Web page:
Saturday’s Powerball Is $625 Million: How To Take The Money If You Win

Powerball and Mega Millions lottery tickets are displayed on January 3, 2018 in San Anselmo, California.
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After no winners were announced in Wednesday’s Powerball drawing, Saturday’s winnings grew to an estimated $625 million. Winning the lottery is always a slim possibility, but in case it happens to one lucky person, the next question they must consider is how to cash in.

It is worth noting that how a winner chooses to take the money affects how much money he or she will pocket. The estimated $625 million refers to the amount of money awarded if the winner chooses the annuity option, with payments spread out over 30 years. If a winner chooses the lump sum option, the amount of winnings would equal about $380.6 million, before taxes.

USA Today finance reporter Janna Herron weighed in on the matter, breaking down the pros and cons of taking each option.

With an annuity, 30 annual payments are made, with each amount being 5 percent larger than the previous one.

Herron noted that the biggest advantage of taking the annuity option is the the guarantee of steady money for the next 30 years. This option often provides peace of mind for obvious reasons.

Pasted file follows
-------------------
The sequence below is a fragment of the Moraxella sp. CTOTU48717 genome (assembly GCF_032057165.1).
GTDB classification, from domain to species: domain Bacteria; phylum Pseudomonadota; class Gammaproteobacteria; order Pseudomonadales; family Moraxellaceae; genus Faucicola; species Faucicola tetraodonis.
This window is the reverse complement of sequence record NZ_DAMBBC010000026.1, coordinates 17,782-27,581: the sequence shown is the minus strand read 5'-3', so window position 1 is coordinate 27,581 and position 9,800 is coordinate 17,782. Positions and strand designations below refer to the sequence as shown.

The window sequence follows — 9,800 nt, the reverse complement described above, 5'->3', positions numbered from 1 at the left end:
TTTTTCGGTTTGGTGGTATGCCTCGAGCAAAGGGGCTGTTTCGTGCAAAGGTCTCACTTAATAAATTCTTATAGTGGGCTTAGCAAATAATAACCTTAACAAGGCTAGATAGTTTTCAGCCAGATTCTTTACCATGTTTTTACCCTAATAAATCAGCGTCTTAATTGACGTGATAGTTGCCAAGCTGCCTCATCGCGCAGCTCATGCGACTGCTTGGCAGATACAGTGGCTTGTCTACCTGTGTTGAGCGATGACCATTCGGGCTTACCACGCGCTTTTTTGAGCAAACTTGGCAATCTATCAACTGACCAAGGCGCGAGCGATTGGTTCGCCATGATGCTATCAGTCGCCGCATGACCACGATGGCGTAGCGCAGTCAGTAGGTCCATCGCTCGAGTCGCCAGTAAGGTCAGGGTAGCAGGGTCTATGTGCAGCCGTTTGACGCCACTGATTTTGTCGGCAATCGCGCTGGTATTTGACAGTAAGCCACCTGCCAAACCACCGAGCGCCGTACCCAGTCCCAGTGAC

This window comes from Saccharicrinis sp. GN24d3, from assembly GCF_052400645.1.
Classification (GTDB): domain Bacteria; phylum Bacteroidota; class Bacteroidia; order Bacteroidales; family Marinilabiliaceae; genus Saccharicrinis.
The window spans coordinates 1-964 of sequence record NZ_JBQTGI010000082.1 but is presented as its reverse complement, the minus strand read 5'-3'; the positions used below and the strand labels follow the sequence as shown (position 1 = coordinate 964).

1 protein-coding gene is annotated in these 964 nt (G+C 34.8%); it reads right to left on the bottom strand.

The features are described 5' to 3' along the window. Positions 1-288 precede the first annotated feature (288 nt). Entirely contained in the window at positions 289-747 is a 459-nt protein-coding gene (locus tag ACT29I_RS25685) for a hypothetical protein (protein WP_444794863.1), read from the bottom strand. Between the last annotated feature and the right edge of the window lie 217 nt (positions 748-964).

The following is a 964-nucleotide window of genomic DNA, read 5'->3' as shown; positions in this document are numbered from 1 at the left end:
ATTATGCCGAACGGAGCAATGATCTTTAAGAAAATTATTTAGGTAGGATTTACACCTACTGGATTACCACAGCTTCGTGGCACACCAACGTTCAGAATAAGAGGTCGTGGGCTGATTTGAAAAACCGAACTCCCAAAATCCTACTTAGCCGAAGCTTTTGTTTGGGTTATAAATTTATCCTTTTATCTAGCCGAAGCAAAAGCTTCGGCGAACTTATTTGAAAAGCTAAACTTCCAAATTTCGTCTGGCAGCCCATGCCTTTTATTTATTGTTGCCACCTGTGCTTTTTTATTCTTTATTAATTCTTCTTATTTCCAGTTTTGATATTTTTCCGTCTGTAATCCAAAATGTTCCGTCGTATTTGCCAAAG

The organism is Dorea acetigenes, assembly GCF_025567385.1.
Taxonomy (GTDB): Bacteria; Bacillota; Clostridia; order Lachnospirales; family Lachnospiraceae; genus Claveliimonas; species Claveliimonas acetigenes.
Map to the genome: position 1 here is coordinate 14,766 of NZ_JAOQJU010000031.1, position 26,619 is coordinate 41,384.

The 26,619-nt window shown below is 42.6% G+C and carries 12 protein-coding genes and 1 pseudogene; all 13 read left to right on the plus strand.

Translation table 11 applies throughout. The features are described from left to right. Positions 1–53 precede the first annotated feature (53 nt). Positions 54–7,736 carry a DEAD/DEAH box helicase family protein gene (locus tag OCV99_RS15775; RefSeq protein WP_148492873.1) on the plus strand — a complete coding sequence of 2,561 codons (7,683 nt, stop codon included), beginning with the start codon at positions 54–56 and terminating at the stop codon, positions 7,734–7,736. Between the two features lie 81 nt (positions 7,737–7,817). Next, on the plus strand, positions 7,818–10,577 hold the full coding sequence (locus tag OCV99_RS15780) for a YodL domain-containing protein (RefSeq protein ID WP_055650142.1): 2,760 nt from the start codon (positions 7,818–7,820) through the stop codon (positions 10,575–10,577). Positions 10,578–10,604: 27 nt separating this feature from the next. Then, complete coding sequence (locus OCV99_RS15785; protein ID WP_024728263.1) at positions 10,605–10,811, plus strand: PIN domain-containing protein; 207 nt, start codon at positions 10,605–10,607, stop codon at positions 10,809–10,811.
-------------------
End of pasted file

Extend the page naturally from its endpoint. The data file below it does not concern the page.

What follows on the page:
The cons of taking the annuity hinge around the time to total payout, according to Herron. While the allure of a consistent stream of income for the next 30 years sounds appealing, she pointed out that there is always the possibility that the entity making those payments could run out of money. Tax rates could also rise, meaning more of the money goes to the government. In addition, lottery winners could die before the payout is complete.

When it comes to cashing in a lump sum lottery jackpot, the biggest pro is the fact that winners have the chance to invest their cash wisely, meaning they could end up with much more money in 30 years than what the original annuity would have paid out. Herron stated that calculating how much to invest is critical in making the money pay off in the long run, but it is worth it.

The drawback of taking lottery winnings in a lump sum is the potential for reckless spending — and even bankruptcy — for those who cannot handle their newfound wealth. There are no shortage of stories about lottery winners who wasted their money, and ended up broke a few years later.

In the end, Herron’s advice was to take the lump sum. She stated that “the sheer size of this jackpot makes it hard for even the most ambitious spendthrift to blow all their winnings.”

The drawing for the Powerball $625 million is Saturday at 10:59 p.m. Eastern time.